LOG OF THE SALTWATER PEOPLE HISTORICAL SOCIETY



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San Juan Islands, Washington State, United States
A society formed in 2009 for the purpose of collecting, preserving, celebrating, and disseminating the maritime history of the San Juan Islands and northern Puget Sound area. Check this log for tales from out-of-print publications as well as from members and friends. There are over 200, often long entries, on a broad range of maritime topics; there are search aids at the bottom of the log. Please ask for permission to use any photo posted on this site. Thank you. The photo in this profile features a handcrafted windvane of the 1902 WA-built lumber schooner CAMANO. The metal vane was designed, fabricated, and given to the maritime community by John M. Campbell. The schooner was linked to the life of one of the early, well-known, residents, Captain Lyle E. Fowler, born in 1901 on Shaw Island. Following a long passage on the CAMANO, he spent his entire career working on the inland waters of the PNW. The CAMANO windvane is installed on the roof of the Shaw Island community building, near Blind Bay, where she is easily viewed by passersby.

31 January, 2013

✪ The Lost Ship That Came Home ✪


CURACAO, Capt. Brooks.
Three original photos from the archives of the
Saltwater People Historical Society© 

"One of the unusual stories I wrote while marine editor of Seattle's evening newspaper concerned the steamship CURACAO, known as the lost ship that came home. The CURACAO was wrecked at Warm Chuck, AK, 21 June 1913, while laden with 800 t. of coal and 750 t. of cannery supplies. She sank in 78' of water at low tide. The vessel, insured for $110,000 was abandoned to the underwriters. Sixty days later, the wreck was purchased by the Vancouver Dredging & Salvage Co. for $4,000.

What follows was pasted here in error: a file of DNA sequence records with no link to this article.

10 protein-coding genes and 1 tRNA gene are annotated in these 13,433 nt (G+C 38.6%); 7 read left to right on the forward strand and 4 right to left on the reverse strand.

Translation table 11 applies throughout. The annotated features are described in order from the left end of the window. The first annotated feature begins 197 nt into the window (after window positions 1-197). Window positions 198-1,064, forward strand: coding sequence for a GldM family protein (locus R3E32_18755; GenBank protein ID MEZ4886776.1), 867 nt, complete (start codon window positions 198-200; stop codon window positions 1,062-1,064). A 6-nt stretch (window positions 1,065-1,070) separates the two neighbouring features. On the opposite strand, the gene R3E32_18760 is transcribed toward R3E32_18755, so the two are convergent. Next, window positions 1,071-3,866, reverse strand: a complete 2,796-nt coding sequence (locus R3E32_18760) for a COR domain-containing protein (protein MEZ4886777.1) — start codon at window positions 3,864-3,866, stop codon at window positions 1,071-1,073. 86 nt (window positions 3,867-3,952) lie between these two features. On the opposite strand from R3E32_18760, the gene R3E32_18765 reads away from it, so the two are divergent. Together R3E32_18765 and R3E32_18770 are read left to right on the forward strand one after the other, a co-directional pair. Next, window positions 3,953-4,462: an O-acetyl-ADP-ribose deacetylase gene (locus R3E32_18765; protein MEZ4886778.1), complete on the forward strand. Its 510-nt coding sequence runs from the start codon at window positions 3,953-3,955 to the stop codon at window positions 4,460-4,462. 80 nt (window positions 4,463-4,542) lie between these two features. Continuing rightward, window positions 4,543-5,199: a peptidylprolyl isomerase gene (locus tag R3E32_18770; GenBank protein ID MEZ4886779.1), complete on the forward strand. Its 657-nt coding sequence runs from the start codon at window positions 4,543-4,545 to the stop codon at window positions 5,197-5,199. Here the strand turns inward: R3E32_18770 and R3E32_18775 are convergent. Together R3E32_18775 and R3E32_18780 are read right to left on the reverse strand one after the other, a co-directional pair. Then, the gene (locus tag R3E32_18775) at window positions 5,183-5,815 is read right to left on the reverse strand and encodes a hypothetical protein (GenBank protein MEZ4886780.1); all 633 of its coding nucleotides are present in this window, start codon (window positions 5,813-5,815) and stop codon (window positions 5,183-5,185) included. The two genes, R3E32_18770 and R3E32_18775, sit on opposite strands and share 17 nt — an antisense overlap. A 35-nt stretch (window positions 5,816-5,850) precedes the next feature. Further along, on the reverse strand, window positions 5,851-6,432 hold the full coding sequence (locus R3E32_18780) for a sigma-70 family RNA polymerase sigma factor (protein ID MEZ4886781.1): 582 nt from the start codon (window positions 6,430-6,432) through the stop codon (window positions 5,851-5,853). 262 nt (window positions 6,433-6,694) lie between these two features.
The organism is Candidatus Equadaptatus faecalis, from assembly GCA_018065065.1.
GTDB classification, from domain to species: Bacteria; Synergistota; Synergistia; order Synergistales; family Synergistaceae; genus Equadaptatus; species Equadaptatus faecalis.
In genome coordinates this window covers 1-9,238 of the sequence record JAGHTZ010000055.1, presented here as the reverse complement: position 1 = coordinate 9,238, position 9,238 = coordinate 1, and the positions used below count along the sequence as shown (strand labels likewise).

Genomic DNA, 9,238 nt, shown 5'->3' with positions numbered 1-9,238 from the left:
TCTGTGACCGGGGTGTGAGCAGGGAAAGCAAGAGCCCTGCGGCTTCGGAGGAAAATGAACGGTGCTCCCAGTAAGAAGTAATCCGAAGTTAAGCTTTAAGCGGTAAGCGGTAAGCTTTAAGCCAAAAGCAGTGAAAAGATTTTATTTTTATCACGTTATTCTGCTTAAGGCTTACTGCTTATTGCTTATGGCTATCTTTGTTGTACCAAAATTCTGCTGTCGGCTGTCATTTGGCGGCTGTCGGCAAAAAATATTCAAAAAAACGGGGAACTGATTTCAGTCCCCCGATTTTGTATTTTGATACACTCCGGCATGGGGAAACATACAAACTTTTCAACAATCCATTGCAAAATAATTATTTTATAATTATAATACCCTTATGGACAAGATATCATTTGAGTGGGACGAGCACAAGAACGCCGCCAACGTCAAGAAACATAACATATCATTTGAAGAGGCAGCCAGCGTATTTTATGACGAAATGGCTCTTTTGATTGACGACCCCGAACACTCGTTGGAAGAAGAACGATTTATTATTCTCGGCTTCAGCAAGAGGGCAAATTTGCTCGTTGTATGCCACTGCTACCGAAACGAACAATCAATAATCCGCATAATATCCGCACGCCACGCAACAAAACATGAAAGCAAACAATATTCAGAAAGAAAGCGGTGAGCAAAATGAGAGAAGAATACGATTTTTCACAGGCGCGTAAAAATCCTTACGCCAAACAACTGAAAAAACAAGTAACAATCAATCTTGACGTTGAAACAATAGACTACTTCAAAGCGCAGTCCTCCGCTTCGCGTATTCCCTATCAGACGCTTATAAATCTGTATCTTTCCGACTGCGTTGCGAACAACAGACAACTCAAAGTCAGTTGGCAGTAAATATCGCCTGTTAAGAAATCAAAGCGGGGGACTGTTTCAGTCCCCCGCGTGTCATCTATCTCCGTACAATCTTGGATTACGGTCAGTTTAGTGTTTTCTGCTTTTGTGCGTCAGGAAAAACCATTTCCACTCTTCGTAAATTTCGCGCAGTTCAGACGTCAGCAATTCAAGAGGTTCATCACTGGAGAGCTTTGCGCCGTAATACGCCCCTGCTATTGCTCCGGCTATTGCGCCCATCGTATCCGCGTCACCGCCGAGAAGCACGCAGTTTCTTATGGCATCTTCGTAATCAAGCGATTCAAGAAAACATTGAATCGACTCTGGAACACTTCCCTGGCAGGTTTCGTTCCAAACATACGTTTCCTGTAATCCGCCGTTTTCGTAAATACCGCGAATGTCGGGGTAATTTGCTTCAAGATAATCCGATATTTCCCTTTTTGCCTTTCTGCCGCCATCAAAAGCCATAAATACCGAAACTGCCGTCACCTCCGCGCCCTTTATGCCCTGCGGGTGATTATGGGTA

Capt. Harry W. Crosby, pioneer of the Seattle waterfront, had a major role in the unusual salvage feat. He furnished the scows and tugs used in the operation and was on the job long hours in a diving suit. 'We salvaged the cargo in the fall and returned the next June to continue the work of raising the vessel. It required two months to complete the job, working on three tides. The CURACAO was down one year and eight months', Crosby said.
      After the general cargo and coal were salvaged, a channel was dredged ahead of the ship for a distance of 110'. Then a passage was flushed underneath the keel. Slings were passed under the hull and a cofferdam constructed around No. 1 hold. Six hundred empty gasoline drums with total lifting capacity of 270 t, were placed in No. 2 hold. Scows were moored over the sunken ship to aid in lifting the vessel.
      Using a special gear on the scows, 6.5" cables, and powerful pumps, the CURACAO was lifted and dragged forward into the newly-dredged channel.